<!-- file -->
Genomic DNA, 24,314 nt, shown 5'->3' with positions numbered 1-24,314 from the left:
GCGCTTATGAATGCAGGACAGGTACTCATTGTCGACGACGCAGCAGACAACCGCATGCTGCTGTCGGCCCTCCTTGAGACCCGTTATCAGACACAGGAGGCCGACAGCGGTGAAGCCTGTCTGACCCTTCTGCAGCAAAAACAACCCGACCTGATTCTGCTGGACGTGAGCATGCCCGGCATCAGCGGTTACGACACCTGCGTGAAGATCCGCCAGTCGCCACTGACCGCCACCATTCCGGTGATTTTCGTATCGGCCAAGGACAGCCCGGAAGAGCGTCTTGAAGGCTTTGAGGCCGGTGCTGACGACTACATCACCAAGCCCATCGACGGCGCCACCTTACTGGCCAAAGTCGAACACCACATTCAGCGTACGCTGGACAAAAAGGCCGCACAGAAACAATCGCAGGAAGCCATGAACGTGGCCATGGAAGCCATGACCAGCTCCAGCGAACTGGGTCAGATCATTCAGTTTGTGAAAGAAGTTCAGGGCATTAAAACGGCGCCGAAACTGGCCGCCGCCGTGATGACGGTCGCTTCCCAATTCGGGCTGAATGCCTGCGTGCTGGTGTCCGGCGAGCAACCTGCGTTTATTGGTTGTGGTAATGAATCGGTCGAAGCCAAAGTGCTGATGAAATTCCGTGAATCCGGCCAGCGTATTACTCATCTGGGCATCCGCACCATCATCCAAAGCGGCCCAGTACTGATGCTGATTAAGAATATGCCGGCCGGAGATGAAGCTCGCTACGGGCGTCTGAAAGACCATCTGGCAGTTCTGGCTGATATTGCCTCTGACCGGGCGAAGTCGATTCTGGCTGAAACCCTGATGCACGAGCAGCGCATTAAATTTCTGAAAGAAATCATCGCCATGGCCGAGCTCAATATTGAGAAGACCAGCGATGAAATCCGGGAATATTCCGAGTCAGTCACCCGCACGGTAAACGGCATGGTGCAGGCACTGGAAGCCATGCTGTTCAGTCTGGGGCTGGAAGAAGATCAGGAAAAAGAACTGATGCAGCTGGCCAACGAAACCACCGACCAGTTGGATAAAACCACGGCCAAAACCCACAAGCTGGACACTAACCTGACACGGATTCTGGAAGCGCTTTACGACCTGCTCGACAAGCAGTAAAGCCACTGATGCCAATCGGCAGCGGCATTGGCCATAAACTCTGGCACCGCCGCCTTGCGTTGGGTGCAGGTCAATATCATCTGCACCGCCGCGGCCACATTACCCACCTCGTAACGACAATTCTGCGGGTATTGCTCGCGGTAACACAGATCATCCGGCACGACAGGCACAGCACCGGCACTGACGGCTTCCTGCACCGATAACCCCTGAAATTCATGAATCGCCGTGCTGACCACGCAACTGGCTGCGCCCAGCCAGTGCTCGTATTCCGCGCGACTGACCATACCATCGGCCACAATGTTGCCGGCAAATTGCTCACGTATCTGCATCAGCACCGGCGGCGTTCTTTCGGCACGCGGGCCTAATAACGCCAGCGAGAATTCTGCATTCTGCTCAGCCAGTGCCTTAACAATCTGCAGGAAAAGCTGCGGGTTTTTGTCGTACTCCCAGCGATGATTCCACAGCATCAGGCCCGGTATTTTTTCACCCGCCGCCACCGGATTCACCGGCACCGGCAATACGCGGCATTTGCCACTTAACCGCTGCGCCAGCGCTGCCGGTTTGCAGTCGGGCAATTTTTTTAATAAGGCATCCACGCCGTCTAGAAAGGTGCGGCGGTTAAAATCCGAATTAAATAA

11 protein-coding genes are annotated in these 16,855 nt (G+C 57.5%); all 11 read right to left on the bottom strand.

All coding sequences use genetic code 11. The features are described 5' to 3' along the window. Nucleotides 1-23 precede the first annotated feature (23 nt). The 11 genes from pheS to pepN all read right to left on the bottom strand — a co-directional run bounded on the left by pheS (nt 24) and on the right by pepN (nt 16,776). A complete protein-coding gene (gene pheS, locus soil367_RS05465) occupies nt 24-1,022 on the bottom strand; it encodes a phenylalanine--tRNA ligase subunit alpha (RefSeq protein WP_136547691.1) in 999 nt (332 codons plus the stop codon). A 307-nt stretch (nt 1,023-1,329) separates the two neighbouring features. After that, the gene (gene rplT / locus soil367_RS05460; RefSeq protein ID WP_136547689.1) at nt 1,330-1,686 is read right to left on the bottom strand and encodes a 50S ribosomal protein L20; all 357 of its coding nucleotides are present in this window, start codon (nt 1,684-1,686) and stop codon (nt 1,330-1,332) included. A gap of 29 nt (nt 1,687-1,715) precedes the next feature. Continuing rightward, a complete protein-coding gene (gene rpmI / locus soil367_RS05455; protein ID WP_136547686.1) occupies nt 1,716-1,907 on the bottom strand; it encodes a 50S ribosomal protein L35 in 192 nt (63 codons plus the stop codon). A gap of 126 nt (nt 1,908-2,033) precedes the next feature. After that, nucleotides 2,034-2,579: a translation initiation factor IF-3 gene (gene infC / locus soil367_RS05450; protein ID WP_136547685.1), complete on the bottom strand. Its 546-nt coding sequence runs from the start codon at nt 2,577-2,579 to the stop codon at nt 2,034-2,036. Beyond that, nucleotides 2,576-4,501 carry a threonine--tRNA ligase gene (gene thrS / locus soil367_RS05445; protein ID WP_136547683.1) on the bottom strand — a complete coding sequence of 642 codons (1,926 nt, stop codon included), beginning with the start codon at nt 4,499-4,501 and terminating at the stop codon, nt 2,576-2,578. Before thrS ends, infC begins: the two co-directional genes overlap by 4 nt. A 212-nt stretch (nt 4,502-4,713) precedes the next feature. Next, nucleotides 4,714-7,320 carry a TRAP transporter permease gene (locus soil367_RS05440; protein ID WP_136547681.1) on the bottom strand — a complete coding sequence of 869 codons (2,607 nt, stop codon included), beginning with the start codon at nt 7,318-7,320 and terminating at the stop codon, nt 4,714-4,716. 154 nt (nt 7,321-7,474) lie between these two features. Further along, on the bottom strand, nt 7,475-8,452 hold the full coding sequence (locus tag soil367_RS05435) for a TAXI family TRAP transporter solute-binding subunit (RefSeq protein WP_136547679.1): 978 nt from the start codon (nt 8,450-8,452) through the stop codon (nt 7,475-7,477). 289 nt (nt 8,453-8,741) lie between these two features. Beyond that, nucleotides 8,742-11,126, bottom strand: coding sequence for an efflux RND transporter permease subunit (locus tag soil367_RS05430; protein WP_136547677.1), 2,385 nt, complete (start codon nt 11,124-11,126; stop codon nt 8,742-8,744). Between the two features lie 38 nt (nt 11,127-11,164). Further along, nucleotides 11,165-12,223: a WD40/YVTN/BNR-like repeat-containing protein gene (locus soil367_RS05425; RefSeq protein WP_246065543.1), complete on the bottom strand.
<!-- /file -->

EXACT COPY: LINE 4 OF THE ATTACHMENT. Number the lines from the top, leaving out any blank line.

All coding sequences use genetic code 11. The features are described 5' to 3' along the window. Nucleotides 1-23 precede the first annotated feature (23 nt). The 11 genes from pheS to pepN all read right to left on the bottom strand — a co-directional run bounded on the left by pheS (nt 24) and on the right by pepN (nt 16,776). A complete protein-coding gene (gene pheS, locus soil367_RS05465) occupies nt 24-1,022 on the bottom strand; it encodes a phenylalanine--tRNA ligase subunit alpha (RefSeq protein WP_136547691.1) in 999 nt (332 codons plus the stop codon). A 307-nt stretch (nt 1,023-1,329) separates the two neighbouring features. After that, the gene (gene rplT / locus soil367_RS05460; RefSeq protein ID WP_136547689.1) at nt 1,330-1,686 is read right to left on the bottom strand and encodes a 50S ribosomal protein L20; all 357 of its coding nucleotides are present in this window, start codon (nt 1,684-1,686) and stop codon (nt 1,330-1,332) included. A gap of 29 nt (nt 1,687-1,715) precedes the next feature. Continuing rightward, a complete protein-coding gene (gene rpmI / locus soil367_RS05455; protein ID WP_136547686.1) occupies nt 1,716-1,907 on the bottom strand; it encodes a 50S ribosomal protein L35 in 192 nt (63 codons plus the stop codon). A gap of 126 nt (nt 1,908-2,033) precedes the next feature. After that, nucleotides 2,034-2,579: a translation initiation factor IF-3 gene (gene infC / locus soil367_RS05450; protein ID WP_136547685.1), complete on the bottom strand. Its 546-nt coding sequence runs from the start codon at nt 2,577-2,579 to the stop codon at nt 2,034-2,036. Beyond that, nucleotides 2,576-4,501 carry a threonine--tRNA ligase gene (gene thrS / locus soil367_RS05445; protein ID WP_136547683.1) on the bottom strand — a complete coding sequence of 642 codons (1,926 nt, stop codon included), beginning with the start codon at nt 4,499-4,501 and terminating at the stop codon, nt 2,576-2,578. Before thrS ends, infC begins: the two co-directional genes overlap by 4 nt. A 212-nt stretch (nt 4,502-4,713) precedes the next feature. Next, nucleotides 4,714-7,320 carry a TRAP transporter permease gene (locus soil367_RS05440; protein ID WP_136547681.1) on the bottom strand — a complete coding sequence of 869 codons (2,607 nt, stop codon included), beginning with the start codon at nt 7,318-7,320 and terminating at the stop codon, nt 4,714-4,716. 154 nt (nt 7,321-7,474) lie between these two features. Further along, on the bottom strand, nt 7,475-8,452 hold the full coding sequence (locus tag soil367_RS05435) for a TAXI family TRAP transporter solute-binding subunit (RefSeq protein WP_136547679.1): 978 nt from the start codon (nt 8,450-8,452) through the stop codon (nt 7,475-7,477). 289 nt (nt 8,453-8,741) lie between these two features. Beyond that, nucleotides 8,742-11,126, bottom strand: coding sequence for an efflux RND transporter permease subunit (locus tag soil367_RS05430; protein WP_136547677.1), 2,385 nt, complete (start codon nt 11,124-11,126; stop codon nt 8,742-8,744). Between the two features lie 38 nt (nt 11,127-11,164). Further along, nucleotides 11,165-12,223: a WD40/YVTN/BNR-like repeat-containing protein gene (locus soil367_RS05425; RefSeq protein WP_246065543.1), complete on the bottom strand.